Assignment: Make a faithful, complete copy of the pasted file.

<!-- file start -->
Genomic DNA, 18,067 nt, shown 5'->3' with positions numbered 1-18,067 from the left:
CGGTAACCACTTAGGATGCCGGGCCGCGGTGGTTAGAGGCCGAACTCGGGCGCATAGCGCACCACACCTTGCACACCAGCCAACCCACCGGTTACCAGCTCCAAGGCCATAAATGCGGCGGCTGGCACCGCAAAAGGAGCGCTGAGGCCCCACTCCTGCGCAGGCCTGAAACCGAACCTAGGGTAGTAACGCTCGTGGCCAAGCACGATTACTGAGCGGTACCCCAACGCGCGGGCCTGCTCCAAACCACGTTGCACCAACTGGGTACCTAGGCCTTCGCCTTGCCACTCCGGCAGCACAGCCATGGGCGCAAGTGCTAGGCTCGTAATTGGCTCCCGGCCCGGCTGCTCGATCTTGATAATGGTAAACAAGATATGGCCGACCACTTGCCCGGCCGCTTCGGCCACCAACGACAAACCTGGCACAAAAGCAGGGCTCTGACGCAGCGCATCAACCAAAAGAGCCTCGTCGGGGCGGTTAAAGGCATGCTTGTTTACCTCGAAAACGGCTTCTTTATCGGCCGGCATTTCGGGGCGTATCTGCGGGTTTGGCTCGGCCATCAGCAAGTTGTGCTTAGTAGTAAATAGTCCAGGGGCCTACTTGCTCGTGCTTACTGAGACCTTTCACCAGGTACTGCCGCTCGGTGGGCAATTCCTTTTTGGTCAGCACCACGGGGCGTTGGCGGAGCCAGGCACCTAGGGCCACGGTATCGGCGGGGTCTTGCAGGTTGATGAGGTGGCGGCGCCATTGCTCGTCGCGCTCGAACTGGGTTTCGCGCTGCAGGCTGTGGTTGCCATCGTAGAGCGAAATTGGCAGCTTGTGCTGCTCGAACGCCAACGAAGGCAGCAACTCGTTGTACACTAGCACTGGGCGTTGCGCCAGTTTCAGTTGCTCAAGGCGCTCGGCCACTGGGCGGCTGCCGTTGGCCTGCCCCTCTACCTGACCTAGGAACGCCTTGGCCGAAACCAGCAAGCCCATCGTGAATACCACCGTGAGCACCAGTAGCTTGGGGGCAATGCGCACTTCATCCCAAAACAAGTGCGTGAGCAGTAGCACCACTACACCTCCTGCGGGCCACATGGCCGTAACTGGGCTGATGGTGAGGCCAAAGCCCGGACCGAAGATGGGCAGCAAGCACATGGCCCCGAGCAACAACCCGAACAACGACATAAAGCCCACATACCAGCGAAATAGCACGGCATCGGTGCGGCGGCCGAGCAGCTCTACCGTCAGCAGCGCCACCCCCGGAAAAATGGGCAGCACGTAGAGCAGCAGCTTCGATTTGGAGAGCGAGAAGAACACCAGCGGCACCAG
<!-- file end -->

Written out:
Genomic DNA, 18,067 nt, shown 5'->3' with positions numbered 1-18,067 from the left:
CGGTAACCACTTAGGATGCCGGGCCGCGGTGGTTAGAGGCCGAACTCGGGCGCATAGCGCACCACACCTTGCACACCAGCCAACCCACCGGTTACCAGCTCCAAGGCCATAAATGCGGCGGCTGGCACCGCAAAAGGAGCGCTGAGGCCCCACTCCTGCGCAGGCCTGAAACCGAACCTAGGGTAGTAACGCTCGTGGCCAAGCACGATTACTGAGCGGTACCCCAACGCGCGGGCCTGCTCCAAACCACGTTGCACCAACTGGGTACCTAGGCCTTCGCCTTGCCACTCCGGCAGCACAGCCATGGGCGCAAGTGCTAGGCTCGTAATTGGCTCCCGGCCCGGCTGCTCGATCTTGATAATGGTAAACAAGATATGGCCGACCACTTGCCCGGCCGCTTCGGCCACCAACGACAAACCTGGCACAAAAGCAGGGCTCTGACGCAGCGCATCAACCAAAAGAGCCTCGTCGGGGCGGTTAAAGGCATGCTTGTTTACCTCGAAAACGGCTTCTTTATCGGCCGGCATTTCGGGGCGTATCTGCGGGTTTGGCTCGGCCATCAGCAAGTTGTGCTTAGTAGTAAATAGTCCAGGGGCCTACTTGCTCGTGCTTACTGAGACCTTTCACCAGGTACTGCCGCTCGGTGGGCAATTCCTTTTTGGTCAGCACCACGGGGCGTTGGCGGAGCCAGGCACCTAGGGCCACGGTATCGGCGGGGTCTTGCAGGTTGATGAGGTGGCGGCGCCATTGCTCGTCGCGCTCGAACTGGGTTTCGCGCTGCAGGCTGTGGTTGCCATCGTAGAGCGAAATTGGCAGCTTGTGCTGCTCGAACGCCAACGAAGGCAGCAACTCGTTGTACACTAGCACTGGGCGTTGCGCCAGTTTCAGTTGCTCAAGGCGCTCGGCCACTGGGCGGCTGCCGTTGGCCTGCCCCTCTACCTGACCTAGGAACGCCTTGGCCGAAACCAGCAAGCCCATCGTGAATACCACCGTGAGCACCAGTAGCTTGGGGGCAATGCGCACTTCATCCCAAAACAAGTGCGTGAGCAGTAGCACCACTACACCTCCTGCGGGCCACATGGCCGTAACTGGGCTGATGGTGAGGCCAAAGCCCGGACCGAAGATGGGCAGCAAGCACATGGCCCCGAGCAACAACCCGAACAACGACATAAAGCCCACATACCAGCGAAATAGCACGGCATCGGTGCGGCGGCCGAGCAGCTCTACCGTCAGCAGCGCCACCCCCGGAAAAATGGGCAGCACGTAGAGCAGCAGCTTCGATTTGGAGAGCGAGAAGAACACCAGCGGCACCAG